On ViewThe Metropolitan Museum Of Art
May 10 – August 7, 2016
In 2008, the Metropolitan’s survey of the British Romantic painter JMW Turner (1775 – 1851) revealed him, in his exceptional blend of literature, landscape, history, morality, politics, and technical experimentation, to be the great Western artist of the first half of the 19th century. And, like Titian, or Caravaggio, or Rembrandt, or Matisse, an artist for all time, continually relevant to the changing human condition, and with an oeuvre ripe for focused explorations of various aspects of his career. The Met’s present show of eighteen objects contextualizes his brief fascination with whaling subjects late in his life, and is built around one of the museum’s three major Turners, Whalers (ca. 1845), purchased in 1896, and three additional three-by-four-foot oils on loan from Tate Britain.
These are spectacularly painted, as are a couple of Turner’s peerless watercolors on display. However, like Pablo Picasso in his 1950s series on Diego Velázquez’s Las Meninas, or Willem de Kooning in his bronze sculptures of the 1970s, Turner’s four whaling pictures have the air of a thematic experiment that this assured, mature, masterly artist could not quite pull off. The problem is not the ships, or the light, or the seas, but the whale. He had never witnessed a whale hunt and was working from literary descriptions and unpersuasive prints with beasts as lifeless as the fiberglass Giant Blue Whale at the American Museum of Natural History. They are like a monster film with an unconvincing creature. Yet curator Alison Hokanson has successfully produced an absorbing and focused exhibition around works that only partially hit their mark, a minor aspect of this major artist’s career.
The oils were painted at the height of the artist’s powers. The self-promoting Turner had found a new Maecenas in Elhanan Bicknell, who was involved in the whaling trade. He painted the first two of the series on spec in 1845, and it seems to have worked, as Bicknell purchased the Met’s picture. But the other three went unsold and never connected with the public the way many of his celebrated history pictures and landscapes did. By this time, whaling may have been an industry too removed from its 18th-century London heyday, yet not temporally distant enough to be read as metaphor or nostalgia, or ripe for reassessment. The pictures were noted for their painterly pyrotechnics, but the subject did not excite. Even Bicknell returned his, claiming it had been shoddily and cheaply touched up with watercolor.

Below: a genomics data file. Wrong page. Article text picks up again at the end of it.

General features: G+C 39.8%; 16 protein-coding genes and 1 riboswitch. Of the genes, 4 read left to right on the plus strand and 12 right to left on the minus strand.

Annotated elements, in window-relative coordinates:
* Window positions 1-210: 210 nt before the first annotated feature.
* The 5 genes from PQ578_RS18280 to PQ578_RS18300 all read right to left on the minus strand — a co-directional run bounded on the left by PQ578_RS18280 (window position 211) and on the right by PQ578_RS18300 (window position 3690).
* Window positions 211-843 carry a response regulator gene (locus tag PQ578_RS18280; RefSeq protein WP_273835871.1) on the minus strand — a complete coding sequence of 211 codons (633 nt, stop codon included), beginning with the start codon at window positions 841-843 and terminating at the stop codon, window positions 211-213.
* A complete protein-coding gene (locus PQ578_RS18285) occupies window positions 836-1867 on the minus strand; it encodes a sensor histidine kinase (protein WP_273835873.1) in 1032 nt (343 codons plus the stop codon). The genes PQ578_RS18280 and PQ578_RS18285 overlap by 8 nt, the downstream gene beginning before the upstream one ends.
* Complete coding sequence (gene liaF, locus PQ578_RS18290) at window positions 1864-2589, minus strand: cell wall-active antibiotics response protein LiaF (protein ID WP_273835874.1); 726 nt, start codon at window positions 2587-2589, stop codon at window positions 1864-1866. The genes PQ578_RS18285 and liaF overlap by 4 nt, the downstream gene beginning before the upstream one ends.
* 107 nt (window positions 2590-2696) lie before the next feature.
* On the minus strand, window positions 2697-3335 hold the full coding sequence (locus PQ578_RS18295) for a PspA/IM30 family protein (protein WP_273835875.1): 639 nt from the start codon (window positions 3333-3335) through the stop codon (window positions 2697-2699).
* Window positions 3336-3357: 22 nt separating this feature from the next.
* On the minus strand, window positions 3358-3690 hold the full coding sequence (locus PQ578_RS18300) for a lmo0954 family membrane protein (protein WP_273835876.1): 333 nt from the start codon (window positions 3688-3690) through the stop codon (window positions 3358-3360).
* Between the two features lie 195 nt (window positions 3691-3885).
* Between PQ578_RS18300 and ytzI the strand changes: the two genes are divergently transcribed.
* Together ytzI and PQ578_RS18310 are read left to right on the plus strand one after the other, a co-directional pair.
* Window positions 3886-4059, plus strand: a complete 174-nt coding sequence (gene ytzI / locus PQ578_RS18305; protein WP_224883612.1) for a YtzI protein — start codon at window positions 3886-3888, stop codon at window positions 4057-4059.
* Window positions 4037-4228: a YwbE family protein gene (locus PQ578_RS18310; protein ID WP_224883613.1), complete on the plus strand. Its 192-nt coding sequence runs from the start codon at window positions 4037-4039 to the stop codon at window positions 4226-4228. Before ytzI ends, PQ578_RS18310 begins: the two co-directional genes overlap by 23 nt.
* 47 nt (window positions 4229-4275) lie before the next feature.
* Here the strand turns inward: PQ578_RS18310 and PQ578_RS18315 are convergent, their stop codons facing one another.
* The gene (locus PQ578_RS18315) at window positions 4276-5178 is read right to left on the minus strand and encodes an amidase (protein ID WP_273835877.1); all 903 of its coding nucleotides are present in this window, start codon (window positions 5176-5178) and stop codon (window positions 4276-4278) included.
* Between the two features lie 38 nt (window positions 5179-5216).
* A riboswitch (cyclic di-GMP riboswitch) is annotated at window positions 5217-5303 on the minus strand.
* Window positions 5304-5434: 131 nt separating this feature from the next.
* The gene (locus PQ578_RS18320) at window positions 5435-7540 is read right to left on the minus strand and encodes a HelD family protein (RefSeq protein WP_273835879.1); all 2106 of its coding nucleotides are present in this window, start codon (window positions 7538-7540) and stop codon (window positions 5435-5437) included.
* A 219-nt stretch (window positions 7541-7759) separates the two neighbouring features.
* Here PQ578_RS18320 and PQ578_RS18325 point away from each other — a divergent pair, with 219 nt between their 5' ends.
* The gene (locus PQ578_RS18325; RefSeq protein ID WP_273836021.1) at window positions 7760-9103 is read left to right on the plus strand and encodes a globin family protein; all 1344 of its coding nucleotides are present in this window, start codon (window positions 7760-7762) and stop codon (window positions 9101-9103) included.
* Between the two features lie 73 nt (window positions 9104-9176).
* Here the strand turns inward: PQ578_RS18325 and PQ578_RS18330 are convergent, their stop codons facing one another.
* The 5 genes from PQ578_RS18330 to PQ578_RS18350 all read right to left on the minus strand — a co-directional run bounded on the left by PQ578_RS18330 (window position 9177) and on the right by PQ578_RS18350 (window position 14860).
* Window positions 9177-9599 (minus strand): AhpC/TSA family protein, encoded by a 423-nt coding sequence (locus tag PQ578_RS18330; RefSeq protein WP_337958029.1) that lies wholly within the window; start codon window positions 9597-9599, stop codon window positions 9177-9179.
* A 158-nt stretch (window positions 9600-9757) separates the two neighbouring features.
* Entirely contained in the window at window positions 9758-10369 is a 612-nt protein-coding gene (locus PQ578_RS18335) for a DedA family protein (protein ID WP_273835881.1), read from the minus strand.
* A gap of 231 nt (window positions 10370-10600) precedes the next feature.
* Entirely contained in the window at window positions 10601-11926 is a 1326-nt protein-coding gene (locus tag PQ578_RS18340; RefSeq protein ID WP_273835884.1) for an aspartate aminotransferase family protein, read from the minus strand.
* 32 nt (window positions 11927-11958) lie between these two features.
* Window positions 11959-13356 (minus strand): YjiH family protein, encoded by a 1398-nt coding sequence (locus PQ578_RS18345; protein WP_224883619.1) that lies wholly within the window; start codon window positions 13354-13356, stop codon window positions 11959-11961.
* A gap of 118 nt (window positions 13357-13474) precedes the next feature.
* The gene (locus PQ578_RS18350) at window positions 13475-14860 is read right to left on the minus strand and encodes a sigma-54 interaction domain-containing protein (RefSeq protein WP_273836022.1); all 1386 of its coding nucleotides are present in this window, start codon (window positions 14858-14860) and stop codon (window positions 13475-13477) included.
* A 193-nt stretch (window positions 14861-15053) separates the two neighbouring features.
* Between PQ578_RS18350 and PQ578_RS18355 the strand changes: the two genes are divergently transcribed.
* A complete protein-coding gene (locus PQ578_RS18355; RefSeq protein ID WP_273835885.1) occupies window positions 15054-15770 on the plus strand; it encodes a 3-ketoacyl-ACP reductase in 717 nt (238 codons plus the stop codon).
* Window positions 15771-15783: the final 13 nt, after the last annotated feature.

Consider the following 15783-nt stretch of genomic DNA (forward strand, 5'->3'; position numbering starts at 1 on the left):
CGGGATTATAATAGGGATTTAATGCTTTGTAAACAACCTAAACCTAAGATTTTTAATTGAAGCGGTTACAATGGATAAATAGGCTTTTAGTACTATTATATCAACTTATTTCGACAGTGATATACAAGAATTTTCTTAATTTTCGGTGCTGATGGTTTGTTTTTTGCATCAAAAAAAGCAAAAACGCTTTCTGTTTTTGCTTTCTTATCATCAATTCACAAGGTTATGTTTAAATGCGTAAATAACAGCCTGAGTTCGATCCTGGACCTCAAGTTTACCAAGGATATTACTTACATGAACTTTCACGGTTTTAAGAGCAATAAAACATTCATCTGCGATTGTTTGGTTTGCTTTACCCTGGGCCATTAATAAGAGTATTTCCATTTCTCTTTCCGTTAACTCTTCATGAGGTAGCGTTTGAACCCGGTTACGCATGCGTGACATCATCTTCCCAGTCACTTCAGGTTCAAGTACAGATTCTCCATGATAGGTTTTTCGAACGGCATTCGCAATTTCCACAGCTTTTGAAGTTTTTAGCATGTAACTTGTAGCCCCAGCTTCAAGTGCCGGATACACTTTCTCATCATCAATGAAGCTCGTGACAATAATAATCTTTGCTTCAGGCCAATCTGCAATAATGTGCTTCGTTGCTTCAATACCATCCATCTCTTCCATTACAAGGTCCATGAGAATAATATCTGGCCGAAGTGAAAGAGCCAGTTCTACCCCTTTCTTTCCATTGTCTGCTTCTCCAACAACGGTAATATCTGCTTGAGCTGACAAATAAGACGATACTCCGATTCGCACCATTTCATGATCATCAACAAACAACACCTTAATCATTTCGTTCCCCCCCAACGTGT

Still, the artist had done his homework: his narratives came from Thomas Beale’s Natural History of the Sperm Whale of 1839, stories of adventurous quests in the Pacific for whales and profit. The fat was rendered for oil used for illumination, and five lamps from the Met’s seemingly bottomless American Decorative Arts collection are usefully on display, with one attractive dual-armed British Argand example that burned purified spermaceti, and features a Sheffield metal plate and a Wedgewood Blue Jasperware pottery pedestal.
Over the sixty or so most productive years of this British industry, before precipitously declining in the 1830s, killing sperm whales was dangerous and messy work: this resonated with Turner’s working-man sympathies. At the Met, a harpoon from the South Street Seaport Museum brings murderousness to the forefront, and arcs over the vitrine of lamps, its sharp iron tip shaped like the hull of a boat and pointing towards the first and best picture of the series, Tate’s Whalers. In a bit of curatorial magic, it lies at the exact angle of the harpoon held by the picture’s white-clad central figure. His jointless compatriots look on nonplussed—they resemble bored gondoliers.